US aerospace giant Boeing announced on May 27, at Renton in the US state of Washington, that it was restarting production of its troubled 737 MAX single-aisle airliner. This restart would initially be at a low rate, with only one of the three production lines at the Renton facility being used.
The production of the airliner had been temporarily suspended in January. The company reported that it was implementing more than 12 procedures to increase both safety in the plant and the quality of the product.
“We’ve been on a continuous journey to evolve our production system and make it even stronger,” stated 737 VP and GM Walt Odisho. “These initiatives are the next step in creating the optimal build environment for the 737 MAX.”
During the production pause, Boeing engineers and mechanics have been busy working together to streamline and standardise the various work packages at each position on the aircraft assembly line. New “kitting processes” have been introduced, meaning that the workers would have, at hand, all that they need to assemble the 737 MAX.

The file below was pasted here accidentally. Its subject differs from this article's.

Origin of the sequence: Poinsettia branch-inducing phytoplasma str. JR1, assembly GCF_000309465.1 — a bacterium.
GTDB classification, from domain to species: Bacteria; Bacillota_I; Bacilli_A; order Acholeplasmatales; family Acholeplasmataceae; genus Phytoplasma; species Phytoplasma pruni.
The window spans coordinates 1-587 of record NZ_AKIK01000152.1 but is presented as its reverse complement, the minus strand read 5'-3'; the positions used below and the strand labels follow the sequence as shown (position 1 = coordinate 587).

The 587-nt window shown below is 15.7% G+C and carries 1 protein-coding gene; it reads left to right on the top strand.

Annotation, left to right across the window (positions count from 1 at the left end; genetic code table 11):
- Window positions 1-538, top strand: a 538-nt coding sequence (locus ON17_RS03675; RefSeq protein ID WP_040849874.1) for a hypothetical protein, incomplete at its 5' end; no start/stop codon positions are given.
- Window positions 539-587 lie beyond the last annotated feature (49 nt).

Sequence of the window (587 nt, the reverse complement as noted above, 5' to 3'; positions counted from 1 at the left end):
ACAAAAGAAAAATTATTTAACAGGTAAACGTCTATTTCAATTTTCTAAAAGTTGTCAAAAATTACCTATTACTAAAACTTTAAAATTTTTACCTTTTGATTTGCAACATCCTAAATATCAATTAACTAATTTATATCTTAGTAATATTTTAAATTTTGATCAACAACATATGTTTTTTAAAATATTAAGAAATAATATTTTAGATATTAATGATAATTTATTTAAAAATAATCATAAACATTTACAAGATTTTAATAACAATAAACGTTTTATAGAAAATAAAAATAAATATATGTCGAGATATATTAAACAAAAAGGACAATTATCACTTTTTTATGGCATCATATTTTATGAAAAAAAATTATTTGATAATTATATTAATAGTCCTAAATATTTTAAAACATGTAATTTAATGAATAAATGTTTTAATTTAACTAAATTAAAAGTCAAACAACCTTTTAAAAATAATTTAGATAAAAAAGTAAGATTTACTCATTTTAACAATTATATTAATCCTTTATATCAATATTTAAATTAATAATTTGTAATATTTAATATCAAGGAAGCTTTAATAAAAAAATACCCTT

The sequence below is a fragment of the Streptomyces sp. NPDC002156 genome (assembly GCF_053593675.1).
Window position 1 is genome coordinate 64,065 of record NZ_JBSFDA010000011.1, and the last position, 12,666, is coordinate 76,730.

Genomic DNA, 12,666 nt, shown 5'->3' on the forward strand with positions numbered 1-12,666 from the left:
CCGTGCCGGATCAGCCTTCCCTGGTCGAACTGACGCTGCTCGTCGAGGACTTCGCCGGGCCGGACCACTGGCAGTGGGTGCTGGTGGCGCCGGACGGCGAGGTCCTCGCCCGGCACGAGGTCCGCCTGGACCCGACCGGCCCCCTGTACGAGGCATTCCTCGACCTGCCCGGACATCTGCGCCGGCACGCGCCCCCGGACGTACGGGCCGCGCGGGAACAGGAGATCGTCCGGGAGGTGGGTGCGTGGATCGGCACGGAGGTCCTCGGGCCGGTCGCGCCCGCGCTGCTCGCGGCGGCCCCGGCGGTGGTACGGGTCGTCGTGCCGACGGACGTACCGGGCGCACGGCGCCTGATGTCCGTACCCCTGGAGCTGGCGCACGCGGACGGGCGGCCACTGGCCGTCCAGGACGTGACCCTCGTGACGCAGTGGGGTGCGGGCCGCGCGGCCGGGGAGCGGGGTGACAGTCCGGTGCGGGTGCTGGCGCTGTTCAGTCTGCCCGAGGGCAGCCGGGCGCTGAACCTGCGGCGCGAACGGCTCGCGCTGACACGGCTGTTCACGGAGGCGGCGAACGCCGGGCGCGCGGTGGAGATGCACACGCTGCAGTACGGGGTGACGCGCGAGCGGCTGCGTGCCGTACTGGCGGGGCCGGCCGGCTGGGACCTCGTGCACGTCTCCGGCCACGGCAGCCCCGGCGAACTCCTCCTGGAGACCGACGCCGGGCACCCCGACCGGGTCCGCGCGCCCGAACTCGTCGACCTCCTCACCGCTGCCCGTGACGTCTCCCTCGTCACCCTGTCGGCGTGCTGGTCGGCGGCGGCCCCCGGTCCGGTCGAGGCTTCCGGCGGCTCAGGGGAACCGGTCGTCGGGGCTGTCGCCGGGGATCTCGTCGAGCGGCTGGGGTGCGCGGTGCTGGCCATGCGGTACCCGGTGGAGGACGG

“The steps that we’ve taken in the factory will help drive our goal of 100 percent quality for our customers while supporting our ongoing commitment to workplace safety,” assured 737 Manufacturing VP Scott Stocker. Boeing currently plans to restart the second 737 MAX assembly line next year, and thereafter slowly ramp production up to 31 of the airliners each month during 2021.
The 737 MAX remains grounded, worldwide, following two fatal accidents in late 2018 and early 2019. These crashes killed a total of 346 people.